Los Fresnos native serves at Naval Air Station Whidbey Island

ANGELICA CASAS (Photo Courtesy of Navy Office of Community Outreach)

Navy Office of Community Outreach

OAK HARBOR, WASH. – Petty Officer 2nd Class Angelica Casas, a native of Los Fresnos, Texas, is serving with the U.S. Navy’s cutting-edge maritime patrol and reconnaissance aircraft squadron in Oak Harbor, Washington.
“I was interested in cybersecurity and was looking for on-the-job experience,” said Casas. “The Navy has definitely provided that.”
Casas serves with Maritime Patrol Squadron Nine, a high-tech maritime patrol and reconnaissance squadron tasked with monitoring the world’s oceans in the state-of-the-art P-8A “Poseidon.”
Casas attended Los Fresnos High School and graduated in 2014. Today, Casas uses skills and values similar to those found in Los Fresnos.
“Los Fresnos is a small, tight-knit community,” said Casas. “It’s all about family helping each other. The Navy is very similar because we all help each other.”
These lessons have helped Casas while serving in the Navy supporting the P-8 Poseidon mission.
The P-8 Poseidon mission is to conduct maritime patrol and reconnaissance as well as long-range anti-submarine warfare, anti-surface warfare and intelligence gathering missions. They deploy around the globe to monitor the world’s oceans wherever they are needed.
The P-8A Poseidon, the Navy’s newest maritime, patrol and reconnaissance aircraft, is a replacement aircraft for the legacy P-3C “Orion”. According to Navy officials, leveraging the experience and technology of the successful P-3C “Orion” with the needs of the fleet, the P-8A is designed to be combat-capable, and to improve an operator’s ability to efficiently conduct anti-submarine warfare; anti-surface warfare; and intelligence, surveillance and reconnaissance missions.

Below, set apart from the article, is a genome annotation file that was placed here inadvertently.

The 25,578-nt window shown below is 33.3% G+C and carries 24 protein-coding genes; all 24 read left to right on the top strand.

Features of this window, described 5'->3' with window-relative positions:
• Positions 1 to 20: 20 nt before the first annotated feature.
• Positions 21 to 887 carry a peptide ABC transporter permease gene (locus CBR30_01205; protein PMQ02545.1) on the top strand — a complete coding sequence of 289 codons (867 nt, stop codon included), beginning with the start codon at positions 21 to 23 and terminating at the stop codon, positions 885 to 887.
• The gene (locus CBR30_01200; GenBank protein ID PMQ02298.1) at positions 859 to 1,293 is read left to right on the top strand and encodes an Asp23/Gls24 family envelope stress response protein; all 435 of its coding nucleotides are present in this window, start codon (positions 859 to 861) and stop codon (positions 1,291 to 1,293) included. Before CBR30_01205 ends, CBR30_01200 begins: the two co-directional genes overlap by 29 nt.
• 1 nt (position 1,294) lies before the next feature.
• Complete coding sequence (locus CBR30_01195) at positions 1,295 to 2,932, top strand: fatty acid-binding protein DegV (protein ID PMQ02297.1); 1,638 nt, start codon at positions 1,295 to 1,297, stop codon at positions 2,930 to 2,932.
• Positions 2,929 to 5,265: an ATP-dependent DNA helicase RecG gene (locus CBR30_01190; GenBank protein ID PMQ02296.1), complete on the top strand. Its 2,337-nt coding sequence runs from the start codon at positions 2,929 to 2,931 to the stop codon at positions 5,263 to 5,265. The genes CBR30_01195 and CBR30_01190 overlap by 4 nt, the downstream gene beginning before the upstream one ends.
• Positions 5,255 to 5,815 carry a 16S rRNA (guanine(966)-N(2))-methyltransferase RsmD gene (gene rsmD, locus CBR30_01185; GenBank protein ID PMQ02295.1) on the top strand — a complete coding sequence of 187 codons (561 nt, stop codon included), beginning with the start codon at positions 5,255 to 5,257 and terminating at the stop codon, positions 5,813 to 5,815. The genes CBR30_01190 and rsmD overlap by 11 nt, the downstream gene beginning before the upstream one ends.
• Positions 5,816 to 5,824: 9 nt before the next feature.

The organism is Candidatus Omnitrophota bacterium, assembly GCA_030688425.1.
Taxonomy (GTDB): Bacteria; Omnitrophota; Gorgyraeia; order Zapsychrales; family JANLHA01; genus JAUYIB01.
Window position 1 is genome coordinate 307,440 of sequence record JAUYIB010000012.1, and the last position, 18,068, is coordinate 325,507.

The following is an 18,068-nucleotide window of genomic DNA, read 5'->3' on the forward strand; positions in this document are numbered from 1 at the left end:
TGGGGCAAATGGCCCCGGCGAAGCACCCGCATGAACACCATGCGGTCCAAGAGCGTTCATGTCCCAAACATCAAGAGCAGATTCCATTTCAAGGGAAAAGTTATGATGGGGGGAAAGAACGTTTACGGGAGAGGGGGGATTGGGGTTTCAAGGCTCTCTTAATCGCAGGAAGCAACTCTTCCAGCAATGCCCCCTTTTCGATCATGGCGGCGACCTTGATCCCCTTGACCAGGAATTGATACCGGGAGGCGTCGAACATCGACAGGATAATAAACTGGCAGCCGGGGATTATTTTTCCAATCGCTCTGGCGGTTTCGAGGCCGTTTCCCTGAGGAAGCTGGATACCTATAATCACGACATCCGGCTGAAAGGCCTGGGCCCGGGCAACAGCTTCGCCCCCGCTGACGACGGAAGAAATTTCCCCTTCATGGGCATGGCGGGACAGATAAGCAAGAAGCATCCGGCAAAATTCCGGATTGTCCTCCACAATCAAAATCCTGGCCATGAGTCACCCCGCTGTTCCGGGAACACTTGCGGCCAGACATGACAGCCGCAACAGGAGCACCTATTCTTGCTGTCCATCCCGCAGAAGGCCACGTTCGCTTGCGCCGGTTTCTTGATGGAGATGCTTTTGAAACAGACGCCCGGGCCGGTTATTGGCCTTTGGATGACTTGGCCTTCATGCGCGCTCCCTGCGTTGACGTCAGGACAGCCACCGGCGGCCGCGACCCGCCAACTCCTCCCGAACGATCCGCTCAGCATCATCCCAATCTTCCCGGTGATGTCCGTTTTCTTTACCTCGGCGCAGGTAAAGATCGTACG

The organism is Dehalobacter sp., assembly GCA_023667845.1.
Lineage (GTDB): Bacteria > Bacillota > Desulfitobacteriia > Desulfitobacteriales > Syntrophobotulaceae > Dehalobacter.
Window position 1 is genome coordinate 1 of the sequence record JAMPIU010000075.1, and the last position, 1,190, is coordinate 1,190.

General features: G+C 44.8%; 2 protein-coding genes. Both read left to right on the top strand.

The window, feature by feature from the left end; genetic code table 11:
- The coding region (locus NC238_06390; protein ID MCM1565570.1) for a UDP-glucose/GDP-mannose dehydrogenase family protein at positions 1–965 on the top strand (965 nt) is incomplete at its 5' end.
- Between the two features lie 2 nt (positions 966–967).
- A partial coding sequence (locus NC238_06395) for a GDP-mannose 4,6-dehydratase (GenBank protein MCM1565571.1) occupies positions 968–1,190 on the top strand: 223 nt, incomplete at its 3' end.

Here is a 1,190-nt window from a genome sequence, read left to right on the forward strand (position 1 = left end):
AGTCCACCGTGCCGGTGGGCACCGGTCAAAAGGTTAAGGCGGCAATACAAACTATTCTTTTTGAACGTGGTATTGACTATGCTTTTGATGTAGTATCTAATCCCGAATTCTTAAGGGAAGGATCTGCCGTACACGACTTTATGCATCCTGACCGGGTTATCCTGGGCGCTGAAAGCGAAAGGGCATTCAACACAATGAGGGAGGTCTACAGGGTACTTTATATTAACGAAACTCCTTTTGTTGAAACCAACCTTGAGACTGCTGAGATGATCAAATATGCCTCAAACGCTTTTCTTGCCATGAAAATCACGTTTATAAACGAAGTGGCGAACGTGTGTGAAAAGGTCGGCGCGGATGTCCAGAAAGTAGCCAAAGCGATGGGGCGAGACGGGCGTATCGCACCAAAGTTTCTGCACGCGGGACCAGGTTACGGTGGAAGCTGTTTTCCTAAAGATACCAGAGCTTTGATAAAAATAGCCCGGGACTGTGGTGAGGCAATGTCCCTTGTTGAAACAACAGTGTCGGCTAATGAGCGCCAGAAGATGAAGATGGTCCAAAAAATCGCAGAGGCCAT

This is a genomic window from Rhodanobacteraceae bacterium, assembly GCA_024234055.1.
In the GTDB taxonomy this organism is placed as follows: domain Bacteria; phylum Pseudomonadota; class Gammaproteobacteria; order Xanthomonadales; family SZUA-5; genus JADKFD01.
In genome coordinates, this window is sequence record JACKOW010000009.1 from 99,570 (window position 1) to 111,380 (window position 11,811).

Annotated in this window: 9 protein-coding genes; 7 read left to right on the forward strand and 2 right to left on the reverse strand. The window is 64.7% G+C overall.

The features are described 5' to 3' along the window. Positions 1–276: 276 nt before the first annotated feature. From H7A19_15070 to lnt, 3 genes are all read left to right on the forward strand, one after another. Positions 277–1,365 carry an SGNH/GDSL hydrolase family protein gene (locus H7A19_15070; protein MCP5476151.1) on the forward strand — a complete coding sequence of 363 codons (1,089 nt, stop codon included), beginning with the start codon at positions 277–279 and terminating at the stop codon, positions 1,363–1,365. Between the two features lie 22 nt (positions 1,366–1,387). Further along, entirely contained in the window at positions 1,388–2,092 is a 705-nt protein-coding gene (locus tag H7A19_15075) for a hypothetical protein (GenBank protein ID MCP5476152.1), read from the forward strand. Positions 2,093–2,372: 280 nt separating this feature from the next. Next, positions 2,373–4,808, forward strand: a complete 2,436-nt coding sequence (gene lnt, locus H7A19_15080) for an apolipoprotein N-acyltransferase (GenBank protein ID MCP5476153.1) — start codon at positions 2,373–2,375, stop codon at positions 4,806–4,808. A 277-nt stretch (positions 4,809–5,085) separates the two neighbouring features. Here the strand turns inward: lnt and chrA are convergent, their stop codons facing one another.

Serving in the Navy means Casas is part of a world that is taking on new importance in America’s focus on rebuilding military readiness, strengthening alliances and reforming business practices in support of the National Defense Strategy.
“Always having forward presence deters potential adversaries,” said Casas.
With more than 90 percent of all trade traveling by sea, and 95 percent of the world’s international phone and internet traffic carried through fiber optic cables lying on the ocean floor, Navy officials continue to emphasize that the prosperity and security of the United States are directly linked to a strong and ready Navy.
According to Chief of Naval Operations Adm. Mike Gilday, four priorities will focus efforts on sailors, readiness, capabilities, and capacity.
“For 245 years, in both calm and rough waters, our Navy has stood the watch to protect the homeland, preserve freedom of the seas, and defend our way of life,” said Gilday. “The decisions and investments we make this decade will set the maritime balance of power for the rest of this century. We can accept nothing less than success.”
Casas and other sailors have many opportunities to achieve accomplishments during their military service.
“My first deployment was a challenge, especially because of the pandemic,” said Casas. “I earned the Bluejacket of the Quarter in 2020. It was unexpected, but it was nice to see my hard work paid off.”
As Casas and other sailors continue to train and perform the missions to support national defense, they take pride in serving their country in the United States Navy.
“Sacrifice is a constant comfort because of the opportunity to serve my community and my family,” added Casas.

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